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Posts Tagged ‘Vitryssland’

HÅKAN JUHOLTS eventuella brott är preskriberade. Frågan om han gjort sig skyldig till något fel eller inte kommer aldrig att utredas.

Det blir ingen förundersökning kring vare sig hyresbidragen, bilersättningen eller den märkliga studieresan till Vitryssland.

Juholt pustade säkert ut när han fick beskedet. Men beslutet kan få allvarliga politiska konsekvenser för Socialdemokraterna.

Politiskt innebär det att skandalerna nu är lika mycket en del av Juholt som Toblerone-skandalen var för Mona Sahlin.

Juholt kommer att fortsätta hävda att han är oskyldig. Men andra kan lika väl hävda att han är skyldig.

När ingen har fel har alla rätt. Fortsatt misstänkliggörande kan urholka förtroendet för en politiker på samma sätt som vattendroppen urholkar stenen.

Om Juholt hade friats hade partiet kunnat gå vidare med nytt självförtroende. Hade han å andra sidan förklarats skyldig skulle man kunnat börja om med en ny partiledare.

Nu har man hamnat i den sämsta av två världar.

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KOMMUNIKATION: Evgeny Morozov skriver i Prospect om varför den ökade användningen av sociala medier inte med automatik underminerar diktaturer.

Artikeln är ett bra botemedel mot den alltför utbredda naiva tron att social medier kan bota allt mellan himmel och jord.

Despite what digital enthusiasts tell you, the emergence of new digital spaces for dissent also lead to new ways of tracking it. (…)  

Social networking, then, has inadvertently made it easier to gather intelligence about activist networks. Even a tiny security flaw in the settings of one Facebook profile can compromise the security of many others. A study by two MIT students, reported in September, showed it is possible to predict a person’s sexual orientation by analysing their Facebook friends; bad news for those in regions where homosexuality carries the threat of beatings and prison. And many authoritarian regimes are turning to data-mining companies to help them identify troublemakers. TRS Technologies in China is one such company. It boasts that “thanks to our technology, the work of ten internet cops can now be done by just one.” (…)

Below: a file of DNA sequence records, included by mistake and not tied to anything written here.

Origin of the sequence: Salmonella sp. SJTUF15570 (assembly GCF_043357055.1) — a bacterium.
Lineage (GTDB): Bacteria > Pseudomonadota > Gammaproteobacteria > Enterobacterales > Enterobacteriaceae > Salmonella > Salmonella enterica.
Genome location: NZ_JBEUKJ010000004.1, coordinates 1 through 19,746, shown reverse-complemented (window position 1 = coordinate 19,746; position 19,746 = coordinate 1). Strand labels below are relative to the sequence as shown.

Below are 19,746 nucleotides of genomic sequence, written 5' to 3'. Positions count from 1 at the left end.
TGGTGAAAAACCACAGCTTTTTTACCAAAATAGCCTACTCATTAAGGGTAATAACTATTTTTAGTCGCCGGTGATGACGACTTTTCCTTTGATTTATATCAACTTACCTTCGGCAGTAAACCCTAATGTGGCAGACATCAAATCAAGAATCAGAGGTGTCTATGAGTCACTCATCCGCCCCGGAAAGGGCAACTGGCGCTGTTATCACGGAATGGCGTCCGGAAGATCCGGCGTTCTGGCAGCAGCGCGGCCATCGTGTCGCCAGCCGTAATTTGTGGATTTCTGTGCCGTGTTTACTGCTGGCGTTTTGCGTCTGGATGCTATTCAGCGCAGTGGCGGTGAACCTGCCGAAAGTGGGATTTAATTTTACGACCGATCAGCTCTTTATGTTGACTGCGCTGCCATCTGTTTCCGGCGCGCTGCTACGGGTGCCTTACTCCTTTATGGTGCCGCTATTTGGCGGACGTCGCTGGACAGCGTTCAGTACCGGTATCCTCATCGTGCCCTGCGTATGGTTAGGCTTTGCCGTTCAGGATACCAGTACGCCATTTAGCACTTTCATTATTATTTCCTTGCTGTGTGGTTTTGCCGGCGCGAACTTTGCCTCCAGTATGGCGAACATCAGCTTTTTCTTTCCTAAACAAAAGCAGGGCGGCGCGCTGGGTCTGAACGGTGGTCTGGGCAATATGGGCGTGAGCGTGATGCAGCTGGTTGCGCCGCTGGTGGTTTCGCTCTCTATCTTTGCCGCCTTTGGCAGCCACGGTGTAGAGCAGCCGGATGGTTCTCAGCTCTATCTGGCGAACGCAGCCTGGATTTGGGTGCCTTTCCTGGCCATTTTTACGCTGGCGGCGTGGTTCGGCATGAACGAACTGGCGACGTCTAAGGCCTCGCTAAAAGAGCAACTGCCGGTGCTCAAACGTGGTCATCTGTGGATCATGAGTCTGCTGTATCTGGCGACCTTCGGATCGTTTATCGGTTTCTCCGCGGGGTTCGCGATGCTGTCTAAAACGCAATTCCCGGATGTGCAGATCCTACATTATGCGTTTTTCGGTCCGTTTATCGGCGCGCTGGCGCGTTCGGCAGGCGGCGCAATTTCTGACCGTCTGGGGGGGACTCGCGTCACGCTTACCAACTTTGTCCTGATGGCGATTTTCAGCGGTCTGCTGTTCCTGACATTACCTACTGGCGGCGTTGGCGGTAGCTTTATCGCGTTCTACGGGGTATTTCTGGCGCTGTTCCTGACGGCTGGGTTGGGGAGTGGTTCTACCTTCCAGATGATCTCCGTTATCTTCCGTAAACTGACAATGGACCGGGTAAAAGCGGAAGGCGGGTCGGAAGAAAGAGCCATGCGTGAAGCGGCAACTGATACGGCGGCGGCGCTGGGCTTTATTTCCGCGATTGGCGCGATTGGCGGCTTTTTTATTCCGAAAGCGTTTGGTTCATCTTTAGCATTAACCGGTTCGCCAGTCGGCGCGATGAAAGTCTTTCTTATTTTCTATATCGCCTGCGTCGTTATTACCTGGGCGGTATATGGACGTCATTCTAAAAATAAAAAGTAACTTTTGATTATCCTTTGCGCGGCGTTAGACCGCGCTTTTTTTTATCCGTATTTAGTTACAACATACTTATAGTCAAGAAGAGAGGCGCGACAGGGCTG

[T]he advent of blogging and social networking has also made it easier for the state to plant and promote its own messages, spinning and neutralising online discussions before they translate into offline action. The “great firewall of China,” which supposedly keeps the Chinese in the dark, is legendary. In truth, such methods of internet censorship no longer work. (…) Governments have long lost absolute control over how the information spreads online, and extirpating it from blogs is no longer a viable option. Instead, they fight back. It is no trouble to dispatch commentators to accuse a dissident of being an infidel, a sexual deviant, a criminal, or worst of all a CIA stooge. 

Moreover, the distracting noise of the internet—the gossip, pornography, and conspiracy theories—can act as a de-politicising factor. Providing unfettered access to information is not by itself going to push citizens of authoritarian states to learn about their government’s crimes. (…) [M]ost people, whether in democracies or not, prefer to read about trivia and what’s useful in daily life—restaurant and film reviews and so on—than about the tedious business of governance. (…) 

Authoritarian governments know that the internet could be a new opium for the masses. They are tolerant of rampant internet piracy, as in China. In many cases, they push the cyber-hedonistic pursuits of their youth. Government-controlled internet providers in Belarus, for example, run dedicated servers full of pirated digital goodies for their clients to download for free. Under this new social contract, internet users are allowed plenty of autonomy online—just so long as they don’t venture into politics.

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